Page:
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Microsoft has released an update to fix a vulnerability discovered in its MsMpEng malware protection engine used in Windows Defender, Windows Intune Endpoint Protection, Microsoft Security Essentials, and more. The bug can allow a hacker to take over a system just by sending an email or instant message - the recipient doesn't even have to open or read it for the attack to work, Defender just needs to scan the contents. The flaw could also be exploited by getting users to click on web browser links.
Google Project Zero researchers Tavis Ormandy and Natalie Silvanovich discovered the "crazy bad" bug over the weekend. It lets hackers booby trap files with malicious code that is automatically executed when Microsoft's anti-malware software scans the data.
I think @natashenka and I just discovered the worst Windows remote code exec in recent memory. This is crazy bad. Report on the way. ???--- Tavis Ormandy (@taviso) May 6, 2017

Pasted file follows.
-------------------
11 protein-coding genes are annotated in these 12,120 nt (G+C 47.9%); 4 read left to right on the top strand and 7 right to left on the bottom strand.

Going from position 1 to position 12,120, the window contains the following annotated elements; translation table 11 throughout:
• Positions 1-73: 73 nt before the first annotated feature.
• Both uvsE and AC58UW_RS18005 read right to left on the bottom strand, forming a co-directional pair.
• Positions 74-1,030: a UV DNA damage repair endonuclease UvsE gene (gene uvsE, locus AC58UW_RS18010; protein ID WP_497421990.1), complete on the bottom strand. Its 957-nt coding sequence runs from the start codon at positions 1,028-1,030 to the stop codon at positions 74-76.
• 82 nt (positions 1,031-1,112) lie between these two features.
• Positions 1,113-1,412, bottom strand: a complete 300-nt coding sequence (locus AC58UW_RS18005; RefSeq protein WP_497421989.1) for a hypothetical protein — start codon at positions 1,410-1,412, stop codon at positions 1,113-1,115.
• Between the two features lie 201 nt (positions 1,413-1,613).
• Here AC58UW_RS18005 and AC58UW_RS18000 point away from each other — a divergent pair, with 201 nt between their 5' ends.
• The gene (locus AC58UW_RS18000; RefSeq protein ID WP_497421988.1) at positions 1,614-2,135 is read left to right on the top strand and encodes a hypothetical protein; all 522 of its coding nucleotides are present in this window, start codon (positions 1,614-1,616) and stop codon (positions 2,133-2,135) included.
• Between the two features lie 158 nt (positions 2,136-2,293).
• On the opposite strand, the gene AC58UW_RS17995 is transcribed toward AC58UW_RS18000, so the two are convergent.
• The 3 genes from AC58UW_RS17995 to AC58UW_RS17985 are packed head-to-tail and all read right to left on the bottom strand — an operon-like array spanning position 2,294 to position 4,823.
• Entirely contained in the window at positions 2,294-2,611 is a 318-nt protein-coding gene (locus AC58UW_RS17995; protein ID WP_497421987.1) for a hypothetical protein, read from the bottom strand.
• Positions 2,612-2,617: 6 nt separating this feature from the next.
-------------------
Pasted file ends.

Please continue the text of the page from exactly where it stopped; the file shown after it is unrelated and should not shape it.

"An attacker who successfully exploited this vulnerability could execute arbitrary code in the security context of the LocalSystem account and take control of the system. An attacker could then install programs; view, change, or delete data; or create new accounts with full user rights," wrote Microsoft. The company added that it hadn't seen any public exploitation of the vulnerability.
Google's security report explains that the Malware Protection service is "enabled by default" in Windows 8, 8.1, 10, Server 2012 and a number of other versions of the software. You can see the full list below.
The fix was rolled out in an emergency update on Monday night, just hours before the weekly Tuesday security update. The Redmond company has been praised for the speed at which it released the patch. Ormandy says he was "blown away" by how quickly Microsoft responded.
To make sure your PC has been patched and isn't at risk, head to 'Windows Defender settings' and make sure the engine number is 1.1.13704.0 or higher.